Ranked choice voting is imperfect, but perfection is literally impossible – and advocates of other, untested systems should be cautious about overstating their potential absent experience. But RCV is viable, legal, and successfully tested as a flexible tool for addressing problems in our elections. Once it becomes easy for all jurisdictions to use, as is likely within the next four years, both legislators and populist reformers will find RCV to be valuable. With each new advance, voters’ conceptions of what it means to vote will change from marking an “X” to ranking choices. The RCV ballot has drawn support in several different contexts, including the following.
Replacing plurality voting: The great majority of American elections are held with plurality voting, where candidates with the most votes win, even if they do so with less than half the votes. As Maine showed, voters are ready to support RCV when they are frustrated by elections that mean either having to vote for the lesser of two evils, or else for unrepresentative winners.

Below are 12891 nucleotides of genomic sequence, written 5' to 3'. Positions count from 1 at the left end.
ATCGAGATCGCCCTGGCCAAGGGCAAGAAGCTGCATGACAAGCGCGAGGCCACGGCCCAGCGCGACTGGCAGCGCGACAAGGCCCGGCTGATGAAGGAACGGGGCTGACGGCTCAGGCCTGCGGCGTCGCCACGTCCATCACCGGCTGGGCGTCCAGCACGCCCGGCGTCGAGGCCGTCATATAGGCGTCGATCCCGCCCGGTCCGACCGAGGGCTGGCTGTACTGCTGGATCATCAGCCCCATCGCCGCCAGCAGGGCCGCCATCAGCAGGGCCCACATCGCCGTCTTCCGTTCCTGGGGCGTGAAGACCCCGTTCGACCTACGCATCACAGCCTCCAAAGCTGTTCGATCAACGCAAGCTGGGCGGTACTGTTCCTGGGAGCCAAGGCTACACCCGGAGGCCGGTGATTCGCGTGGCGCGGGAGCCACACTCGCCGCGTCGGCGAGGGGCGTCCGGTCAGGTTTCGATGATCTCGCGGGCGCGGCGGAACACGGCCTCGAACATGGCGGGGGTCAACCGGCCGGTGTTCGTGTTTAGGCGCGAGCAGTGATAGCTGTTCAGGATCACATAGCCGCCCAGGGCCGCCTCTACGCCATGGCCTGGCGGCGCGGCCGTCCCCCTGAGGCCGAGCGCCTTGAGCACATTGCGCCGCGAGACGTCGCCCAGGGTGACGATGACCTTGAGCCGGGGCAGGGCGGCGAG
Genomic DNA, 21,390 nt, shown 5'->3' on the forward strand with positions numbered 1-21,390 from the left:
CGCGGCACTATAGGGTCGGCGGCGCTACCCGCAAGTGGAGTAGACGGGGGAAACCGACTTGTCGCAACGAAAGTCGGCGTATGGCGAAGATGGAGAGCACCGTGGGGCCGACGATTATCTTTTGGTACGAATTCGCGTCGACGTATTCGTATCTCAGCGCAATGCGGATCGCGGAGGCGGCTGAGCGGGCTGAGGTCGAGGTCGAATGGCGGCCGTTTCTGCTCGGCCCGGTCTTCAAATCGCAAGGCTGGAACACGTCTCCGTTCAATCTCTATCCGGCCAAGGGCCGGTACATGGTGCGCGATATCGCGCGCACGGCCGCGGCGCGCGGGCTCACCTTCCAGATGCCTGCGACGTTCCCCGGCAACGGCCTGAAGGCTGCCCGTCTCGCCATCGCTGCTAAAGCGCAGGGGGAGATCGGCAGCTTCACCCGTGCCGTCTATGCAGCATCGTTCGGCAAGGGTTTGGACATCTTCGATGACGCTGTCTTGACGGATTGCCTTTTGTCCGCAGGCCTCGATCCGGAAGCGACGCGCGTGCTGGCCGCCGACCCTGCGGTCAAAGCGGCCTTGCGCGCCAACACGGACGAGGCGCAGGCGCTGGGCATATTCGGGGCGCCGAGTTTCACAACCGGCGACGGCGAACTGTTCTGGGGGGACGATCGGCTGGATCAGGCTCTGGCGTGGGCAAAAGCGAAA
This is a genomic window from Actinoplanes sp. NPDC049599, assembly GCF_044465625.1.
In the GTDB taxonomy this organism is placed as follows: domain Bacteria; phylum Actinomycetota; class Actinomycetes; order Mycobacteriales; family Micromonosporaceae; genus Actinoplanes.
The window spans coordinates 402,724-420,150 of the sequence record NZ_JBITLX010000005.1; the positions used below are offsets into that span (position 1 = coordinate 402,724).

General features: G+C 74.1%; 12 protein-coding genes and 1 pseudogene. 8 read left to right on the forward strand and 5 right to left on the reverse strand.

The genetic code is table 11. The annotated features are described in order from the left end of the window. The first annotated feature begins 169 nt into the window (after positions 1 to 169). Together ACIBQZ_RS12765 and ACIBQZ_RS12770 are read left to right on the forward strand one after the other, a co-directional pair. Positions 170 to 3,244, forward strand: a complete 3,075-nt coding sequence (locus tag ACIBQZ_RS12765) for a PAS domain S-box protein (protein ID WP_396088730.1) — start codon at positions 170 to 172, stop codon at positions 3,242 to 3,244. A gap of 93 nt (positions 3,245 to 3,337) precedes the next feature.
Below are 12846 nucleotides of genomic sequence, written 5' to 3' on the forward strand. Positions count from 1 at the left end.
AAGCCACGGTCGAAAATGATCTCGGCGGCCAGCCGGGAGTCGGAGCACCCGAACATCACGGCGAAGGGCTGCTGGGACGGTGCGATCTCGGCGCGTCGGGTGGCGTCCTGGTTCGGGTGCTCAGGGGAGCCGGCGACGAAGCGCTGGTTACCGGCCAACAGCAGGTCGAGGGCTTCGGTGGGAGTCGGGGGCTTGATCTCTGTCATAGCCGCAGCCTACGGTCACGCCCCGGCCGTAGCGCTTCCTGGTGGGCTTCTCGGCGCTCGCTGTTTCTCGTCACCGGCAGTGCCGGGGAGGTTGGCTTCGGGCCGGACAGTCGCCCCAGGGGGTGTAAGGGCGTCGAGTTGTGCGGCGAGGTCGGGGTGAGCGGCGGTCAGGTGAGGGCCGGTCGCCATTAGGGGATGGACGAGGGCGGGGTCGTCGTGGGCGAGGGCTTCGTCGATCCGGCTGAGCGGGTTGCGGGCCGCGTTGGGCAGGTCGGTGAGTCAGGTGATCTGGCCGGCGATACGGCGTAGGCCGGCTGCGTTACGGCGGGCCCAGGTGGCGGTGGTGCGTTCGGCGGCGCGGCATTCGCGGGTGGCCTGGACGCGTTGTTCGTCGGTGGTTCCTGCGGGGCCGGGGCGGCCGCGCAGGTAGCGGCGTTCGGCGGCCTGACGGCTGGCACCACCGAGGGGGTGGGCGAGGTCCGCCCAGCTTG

Replacing runoff elections: Holding a separate runoff between the top two finishers is a means to eliminate “spoilers.” But runoffs have downsides. The strongest candidates may not reach the runoff due to split votes. Runoffs exacerbate demands for campaign contributions and often have disparate voter turnout between elections. More than 96% of the nearly 200 regularly scheduled congressional primary runoffs since 1994 experienced declines in turnout, with an average turnout decline of more than 30% – a far steeper decline than the number of voters who don’t rank finalists in RCV races. Finally, runoffs increase election costs and burdens on voters, making them an easy target for budget-cutting policymakers. These problems explain why more than a dozen cities have voted to replace runoffs with RCV.
Replacing problematic means of nominating candidates: Traditionally, parties used conventions to choose nominees, which ensured nominees were accountable only to the parties’ most active members. But the main alternative, the primary system, has unrepresentative turnout, with steadily declining percentages of Americans registering with a major party.
RCV can help solve problems associated with nominating candidates. RCV could be built into the major party presidential candidate nominating processes, starting with party-run caucuses, and RCV could be used more generally to ensure nominees for all offices earn greater support. More dramatically, states could stop paying for primaries entirely and use RCV to accommodate voters having more general election choices among independents and party nominees.